Another key conversion variable is who is coming into your site. Group successful and unsuccessful users by source, search engine, social media referral, and more. If your data shows that website visitors who come from Accountants Weekly magazine convert at a 2x rate compared to those who don’t, you can adjust your outbound or online marketing to bring in more Accountants Weekly-types, and optimize messaging on your landing pages.
The equivalent for SaaS products would analyzing conversion by user type: account tier, frequency of use, job title, large vs small company, and so on. (If VPs convert at 2x the rate of ICs, you can use that information to tailor your product to VPs, or tell your sales team to sell to more VPs. Or more!)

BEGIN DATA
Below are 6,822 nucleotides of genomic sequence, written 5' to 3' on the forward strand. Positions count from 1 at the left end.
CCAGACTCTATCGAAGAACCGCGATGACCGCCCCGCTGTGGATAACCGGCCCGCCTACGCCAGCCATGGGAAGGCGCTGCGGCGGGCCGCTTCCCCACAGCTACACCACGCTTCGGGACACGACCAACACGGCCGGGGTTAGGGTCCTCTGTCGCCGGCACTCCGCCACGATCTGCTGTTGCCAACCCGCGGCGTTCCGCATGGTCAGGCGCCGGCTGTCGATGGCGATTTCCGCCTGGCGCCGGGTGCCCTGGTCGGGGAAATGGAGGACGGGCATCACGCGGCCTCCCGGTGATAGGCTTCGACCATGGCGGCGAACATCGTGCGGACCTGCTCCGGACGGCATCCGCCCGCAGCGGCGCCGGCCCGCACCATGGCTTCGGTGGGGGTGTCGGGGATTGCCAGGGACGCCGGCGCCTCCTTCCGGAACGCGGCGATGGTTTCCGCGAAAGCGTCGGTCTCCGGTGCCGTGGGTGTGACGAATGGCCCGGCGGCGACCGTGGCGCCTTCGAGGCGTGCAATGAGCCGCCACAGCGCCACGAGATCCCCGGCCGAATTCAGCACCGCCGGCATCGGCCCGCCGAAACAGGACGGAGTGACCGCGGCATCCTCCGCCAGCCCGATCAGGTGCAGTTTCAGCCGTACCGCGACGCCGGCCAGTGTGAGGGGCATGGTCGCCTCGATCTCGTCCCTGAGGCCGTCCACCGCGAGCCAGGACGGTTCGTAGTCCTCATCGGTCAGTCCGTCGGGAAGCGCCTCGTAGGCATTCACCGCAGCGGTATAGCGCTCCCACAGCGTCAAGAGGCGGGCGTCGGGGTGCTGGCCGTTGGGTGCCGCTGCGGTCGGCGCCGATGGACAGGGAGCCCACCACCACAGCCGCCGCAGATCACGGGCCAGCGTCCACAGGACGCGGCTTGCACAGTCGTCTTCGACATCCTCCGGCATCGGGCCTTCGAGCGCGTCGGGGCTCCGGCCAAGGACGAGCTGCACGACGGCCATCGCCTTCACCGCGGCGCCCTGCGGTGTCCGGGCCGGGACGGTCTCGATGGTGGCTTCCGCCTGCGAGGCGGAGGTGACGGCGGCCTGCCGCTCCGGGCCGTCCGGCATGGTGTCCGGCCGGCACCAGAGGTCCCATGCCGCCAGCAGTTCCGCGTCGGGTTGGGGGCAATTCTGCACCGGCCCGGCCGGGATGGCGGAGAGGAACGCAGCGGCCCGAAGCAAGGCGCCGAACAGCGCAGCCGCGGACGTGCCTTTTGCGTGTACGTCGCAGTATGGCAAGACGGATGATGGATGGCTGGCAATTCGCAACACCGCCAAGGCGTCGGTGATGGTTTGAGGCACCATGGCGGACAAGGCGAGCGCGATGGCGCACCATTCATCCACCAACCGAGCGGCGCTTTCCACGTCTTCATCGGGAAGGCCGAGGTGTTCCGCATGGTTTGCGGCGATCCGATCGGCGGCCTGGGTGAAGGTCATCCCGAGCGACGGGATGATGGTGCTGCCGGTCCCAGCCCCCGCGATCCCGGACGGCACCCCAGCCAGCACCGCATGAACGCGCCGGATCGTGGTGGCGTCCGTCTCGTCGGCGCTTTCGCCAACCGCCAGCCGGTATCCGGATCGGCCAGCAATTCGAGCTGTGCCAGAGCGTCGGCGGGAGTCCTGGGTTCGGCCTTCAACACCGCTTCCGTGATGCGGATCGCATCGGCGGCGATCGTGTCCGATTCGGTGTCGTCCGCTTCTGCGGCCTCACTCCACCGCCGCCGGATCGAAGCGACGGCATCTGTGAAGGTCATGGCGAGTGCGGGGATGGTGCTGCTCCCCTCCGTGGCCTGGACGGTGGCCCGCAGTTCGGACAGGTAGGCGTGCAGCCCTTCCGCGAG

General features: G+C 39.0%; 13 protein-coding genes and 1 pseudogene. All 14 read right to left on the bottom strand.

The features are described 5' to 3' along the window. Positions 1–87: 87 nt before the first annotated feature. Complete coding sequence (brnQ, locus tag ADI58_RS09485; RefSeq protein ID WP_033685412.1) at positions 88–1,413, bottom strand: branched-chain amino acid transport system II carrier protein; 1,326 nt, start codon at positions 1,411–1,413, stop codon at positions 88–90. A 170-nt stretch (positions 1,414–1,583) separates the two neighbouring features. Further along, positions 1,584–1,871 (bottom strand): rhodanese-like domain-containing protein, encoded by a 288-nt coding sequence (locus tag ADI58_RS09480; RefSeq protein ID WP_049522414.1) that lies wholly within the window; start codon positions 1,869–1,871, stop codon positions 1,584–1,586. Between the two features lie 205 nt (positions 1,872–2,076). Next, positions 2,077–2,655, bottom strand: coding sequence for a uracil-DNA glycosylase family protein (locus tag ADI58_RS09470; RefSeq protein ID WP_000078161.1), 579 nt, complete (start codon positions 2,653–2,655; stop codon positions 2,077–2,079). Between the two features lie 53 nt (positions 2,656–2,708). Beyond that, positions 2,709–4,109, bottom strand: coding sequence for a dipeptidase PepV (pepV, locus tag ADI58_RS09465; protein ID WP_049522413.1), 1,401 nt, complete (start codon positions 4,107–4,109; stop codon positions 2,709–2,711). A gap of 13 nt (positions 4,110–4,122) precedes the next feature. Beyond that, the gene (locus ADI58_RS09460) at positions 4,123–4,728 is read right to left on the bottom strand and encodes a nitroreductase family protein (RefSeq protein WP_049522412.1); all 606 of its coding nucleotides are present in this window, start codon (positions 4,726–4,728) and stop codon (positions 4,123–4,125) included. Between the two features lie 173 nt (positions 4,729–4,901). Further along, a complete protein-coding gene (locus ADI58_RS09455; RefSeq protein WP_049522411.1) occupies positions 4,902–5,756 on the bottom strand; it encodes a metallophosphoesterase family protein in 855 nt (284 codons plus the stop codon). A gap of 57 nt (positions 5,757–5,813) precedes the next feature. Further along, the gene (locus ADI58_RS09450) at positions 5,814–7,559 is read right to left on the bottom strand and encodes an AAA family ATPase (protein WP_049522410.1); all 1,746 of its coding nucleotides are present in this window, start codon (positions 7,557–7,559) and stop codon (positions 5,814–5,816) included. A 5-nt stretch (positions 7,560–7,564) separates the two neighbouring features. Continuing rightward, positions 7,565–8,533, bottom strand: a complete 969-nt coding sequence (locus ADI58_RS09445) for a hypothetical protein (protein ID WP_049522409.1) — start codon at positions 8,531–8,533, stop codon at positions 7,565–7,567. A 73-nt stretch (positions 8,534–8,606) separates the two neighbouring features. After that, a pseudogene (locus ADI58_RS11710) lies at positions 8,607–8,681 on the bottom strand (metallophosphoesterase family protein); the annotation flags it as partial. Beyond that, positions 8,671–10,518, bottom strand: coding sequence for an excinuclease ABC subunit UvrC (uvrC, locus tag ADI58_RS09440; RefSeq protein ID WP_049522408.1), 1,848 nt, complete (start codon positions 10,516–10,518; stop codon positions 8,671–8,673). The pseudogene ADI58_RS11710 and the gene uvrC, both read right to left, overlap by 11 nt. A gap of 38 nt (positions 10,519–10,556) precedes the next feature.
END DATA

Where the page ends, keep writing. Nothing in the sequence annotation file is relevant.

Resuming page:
Step 7: Hypothesize, test, repeat
The key in CRO is to be creative and iterate. The scientific method is your ally: make a hypothesis, measure and test the results, then repeat. Learn as much as you can from each test.
To learn more about hypotheses you can make in your product, we recommend the Heap Book of Questions.
What are CRO best practices?
The most important CRO best practice is to use data and not rely on guesswork or hunches. The best way to increase conversion is to be scientific and methodical.
Set baseline numbers, then identify your biggest opportunities. Focus on the micro-conversions that lead to your primary conversion event(s) and hypothesize about ways to improve them. Test, measure, and iterate.